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Last Updated: Friday, February 3, 2012 11:30 AM


Exhibit 7.2 Ranking Character-Defining Features

Exhibit 7.2 PDF version here.

Caltrans guidance regarding the assessment and ranking of character-defining features (also called essential physical features or contributing elements) is based on the National Park Service publication, Preservation Brief 17: Architectural Character - Identifying the Visual Aspects of Historic Buildings as an Aid to Preserving Their Character, also a National Park Service publication. The guidance is also grounded in the guidance in National Register Bulletin 15. Contact the Built Environment Preservation Services Branch Chief in CCSO for additional guidance, copies of character-defining feature forms and assistance.

When projects affect historic properties, oftentimes it is necessary to determine which features are most important to preserve in order avoid or minimize harm, to develop appropriate mitigation measures, or to determine whether proposed rehabilitation, preservation, maintenance and other activities are consistent with the Secretary of the Interior’s Treatment of Historic Properties. To guide proposed actions or changes to historic properties Caltrans, in consultation with SHPO, developed a system of ranking features based on a set of criteria.

Ranking Criteria

A. Craftsmanship

  • High: high artistic value, craftsmanship, design, materials
  • Medium: expected feature linked to contributing architectural style or method of construction
  • Low: standard historic fabric (commonly found during period of significance)

B. Conveying Significance

  • High: quintessential & Indispensable (without it the significance is lost)
  • Medium: Important (without it significance is diminished)
  • Low: Little effect but adverse effects could be cumulative

C. Public Benefit

  • High: public has the opportunity to use or enjoy with little or no effort (outdoor public space, feature or access, public building, etc.)
  • Medium: public has the opportunity to use or enjoy but with some effort (semi-public outdoor space, building or feature with occasional access)
  • Low: public has little or no opportunity to use or enjoy or (mostly private spaces)

D. Visibility and transparency

  • High: Primary, salient feature (e.g., something you can see from the street or public space)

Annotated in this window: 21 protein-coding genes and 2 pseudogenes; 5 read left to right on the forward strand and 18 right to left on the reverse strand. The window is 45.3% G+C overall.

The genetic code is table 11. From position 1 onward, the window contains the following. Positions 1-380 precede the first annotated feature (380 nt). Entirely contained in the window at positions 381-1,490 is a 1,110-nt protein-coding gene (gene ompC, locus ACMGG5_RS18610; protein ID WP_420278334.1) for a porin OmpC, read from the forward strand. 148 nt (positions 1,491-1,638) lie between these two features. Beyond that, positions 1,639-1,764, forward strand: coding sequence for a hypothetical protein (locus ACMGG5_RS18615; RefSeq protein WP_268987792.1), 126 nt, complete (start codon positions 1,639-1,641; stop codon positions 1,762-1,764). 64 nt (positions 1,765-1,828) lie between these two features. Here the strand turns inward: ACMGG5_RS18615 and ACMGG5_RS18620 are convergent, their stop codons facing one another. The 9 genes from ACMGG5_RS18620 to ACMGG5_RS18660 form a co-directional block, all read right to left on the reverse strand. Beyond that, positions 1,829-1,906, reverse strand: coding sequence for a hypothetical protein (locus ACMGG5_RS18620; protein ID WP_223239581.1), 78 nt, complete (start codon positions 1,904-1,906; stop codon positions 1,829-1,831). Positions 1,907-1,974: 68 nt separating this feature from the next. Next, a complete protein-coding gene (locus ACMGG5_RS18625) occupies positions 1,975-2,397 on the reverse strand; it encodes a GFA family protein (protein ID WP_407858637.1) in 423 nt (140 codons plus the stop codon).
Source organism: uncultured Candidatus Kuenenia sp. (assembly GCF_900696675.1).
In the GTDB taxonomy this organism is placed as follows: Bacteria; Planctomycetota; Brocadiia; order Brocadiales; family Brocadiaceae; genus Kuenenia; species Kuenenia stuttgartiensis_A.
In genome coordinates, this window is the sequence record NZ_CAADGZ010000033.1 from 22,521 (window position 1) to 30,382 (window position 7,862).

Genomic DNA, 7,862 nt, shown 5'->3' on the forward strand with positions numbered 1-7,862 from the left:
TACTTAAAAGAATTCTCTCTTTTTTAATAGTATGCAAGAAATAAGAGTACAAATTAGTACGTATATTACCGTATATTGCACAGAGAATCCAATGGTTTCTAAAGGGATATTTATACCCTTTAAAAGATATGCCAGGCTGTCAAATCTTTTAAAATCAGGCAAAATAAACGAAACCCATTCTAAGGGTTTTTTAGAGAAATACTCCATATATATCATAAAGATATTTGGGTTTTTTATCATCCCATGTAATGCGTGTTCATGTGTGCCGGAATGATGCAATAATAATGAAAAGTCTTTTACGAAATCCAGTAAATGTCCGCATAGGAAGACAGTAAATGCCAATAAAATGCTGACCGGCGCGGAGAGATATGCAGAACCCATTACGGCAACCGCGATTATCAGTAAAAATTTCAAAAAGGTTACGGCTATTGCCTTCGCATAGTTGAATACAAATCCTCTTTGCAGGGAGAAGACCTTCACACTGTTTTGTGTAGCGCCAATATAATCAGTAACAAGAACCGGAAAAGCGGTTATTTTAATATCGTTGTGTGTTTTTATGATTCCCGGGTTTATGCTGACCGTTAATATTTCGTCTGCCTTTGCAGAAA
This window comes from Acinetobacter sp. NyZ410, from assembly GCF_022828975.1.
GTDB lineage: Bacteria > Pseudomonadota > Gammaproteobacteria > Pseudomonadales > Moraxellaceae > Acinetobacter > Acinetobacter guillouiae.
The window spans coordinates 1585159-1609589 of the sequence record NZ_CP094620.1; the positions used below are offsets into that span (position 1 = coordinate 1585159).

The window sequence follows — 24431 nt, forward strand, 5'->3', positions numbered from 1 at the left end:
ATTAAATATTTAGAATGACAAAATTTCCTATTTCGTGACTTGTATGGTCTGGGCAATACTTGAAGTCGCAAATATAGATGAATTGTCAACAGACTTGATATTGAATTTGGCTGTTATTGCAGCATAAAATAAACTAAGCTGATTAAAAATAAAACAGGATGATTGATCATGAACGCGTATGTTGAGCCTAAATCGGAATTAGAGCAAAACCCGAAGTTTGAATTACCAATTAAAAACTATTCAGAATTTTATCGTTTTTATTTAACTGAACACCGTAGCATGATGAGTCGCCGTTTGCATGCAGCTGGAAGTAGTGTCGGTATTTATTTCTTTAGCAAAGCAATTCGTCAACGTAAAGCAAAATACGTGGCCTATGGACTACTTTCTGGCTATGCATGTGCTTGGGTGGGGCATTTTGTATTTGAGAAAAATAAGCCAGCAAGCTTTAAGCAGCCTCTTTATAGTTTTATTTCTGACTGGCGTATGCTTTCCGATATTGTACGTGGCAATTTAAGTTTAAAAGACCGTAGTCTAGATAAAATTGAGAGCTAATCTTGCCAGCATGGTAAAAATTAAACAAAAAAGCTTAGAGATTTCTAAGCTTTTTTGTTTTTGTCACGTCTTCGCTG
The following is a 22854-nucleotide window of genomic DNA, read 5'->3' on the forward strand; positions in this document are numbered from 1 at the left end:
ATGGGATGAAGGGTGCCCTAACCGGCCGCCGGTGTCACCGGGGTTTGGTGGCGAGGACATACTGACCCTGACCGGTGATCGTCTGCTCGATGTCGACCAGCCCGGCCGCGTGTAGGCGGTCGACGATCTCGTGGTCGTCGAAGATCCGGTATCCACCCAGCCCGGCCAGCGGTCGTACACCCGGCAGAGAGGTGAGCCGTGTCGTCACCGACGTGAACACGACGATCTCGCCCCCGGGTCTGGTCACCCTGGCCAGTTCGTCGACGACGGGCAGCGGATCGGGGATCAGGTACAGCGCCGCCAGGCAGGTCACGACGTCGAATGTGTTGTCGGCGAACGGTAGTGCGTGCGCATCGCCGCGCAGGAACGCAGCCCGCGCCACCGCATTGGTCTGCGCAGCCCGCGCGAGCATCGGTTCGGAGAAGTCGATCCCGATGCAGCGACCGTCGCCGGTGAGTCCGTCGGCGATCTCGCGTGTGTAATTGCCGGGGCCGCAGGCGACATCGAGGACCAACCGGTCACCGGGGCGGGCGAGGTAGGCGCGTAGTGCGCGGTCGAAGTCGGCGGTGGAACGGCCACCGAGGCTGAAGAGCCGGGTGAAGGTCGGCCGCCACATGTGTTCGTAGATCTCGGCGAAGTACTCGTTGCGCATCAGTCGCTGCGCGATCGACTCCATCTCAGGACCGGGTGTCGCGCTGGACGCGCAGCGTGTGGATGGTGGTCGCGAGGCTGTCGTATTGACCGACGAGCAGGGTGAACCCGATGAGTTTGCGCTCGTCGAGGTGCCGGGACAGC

• Medium: Secondary, somewhat obscured (e.g., something you can see through doors and windows)
  • Low: Tertiary/obscured (e.g., private space that isn’t visible)

E. Integrity

  • High: Intact as designed/original
  • Medium: Somewhat altered but still conveys significance
  • Low: Substantially altered; no longer conveys significance

Point Range (Optional)

Assigning points to achieve a ranking usually is not necessary; however, there may be times when it is useful, such as when certain features may be borderline. Caltrans developed a point system that may be useful in these instances, but its use is discretionary.

Points in each of the above ranking criteria would be “high” equals 5 points, “medium” equals 2 points, and “low” equals 1 point. Total points for the combined ranking criteria are “high” equals 15 points, “medium” equals 10 points and “low” equals 5 points.

Total combined points for ranking character-defining features

  • 13-15 points: Most Significant (strongly conveys sense of time and place)
  • 9-12 points: Significant (conveys sense and place)
  • 5-8 points: Less significant (still conveys sense of time and place, but to a lesser degree)
  • Less than 5 points: Historic fabric, not character-defining feature

Properties Within Historic Districts

Before character-defining features can be identified and ranked for contributing properties within a historic district, it is first necessary to identify the character-defining features of the district itself because the district character-defining features serve as the framework for the contributing properties.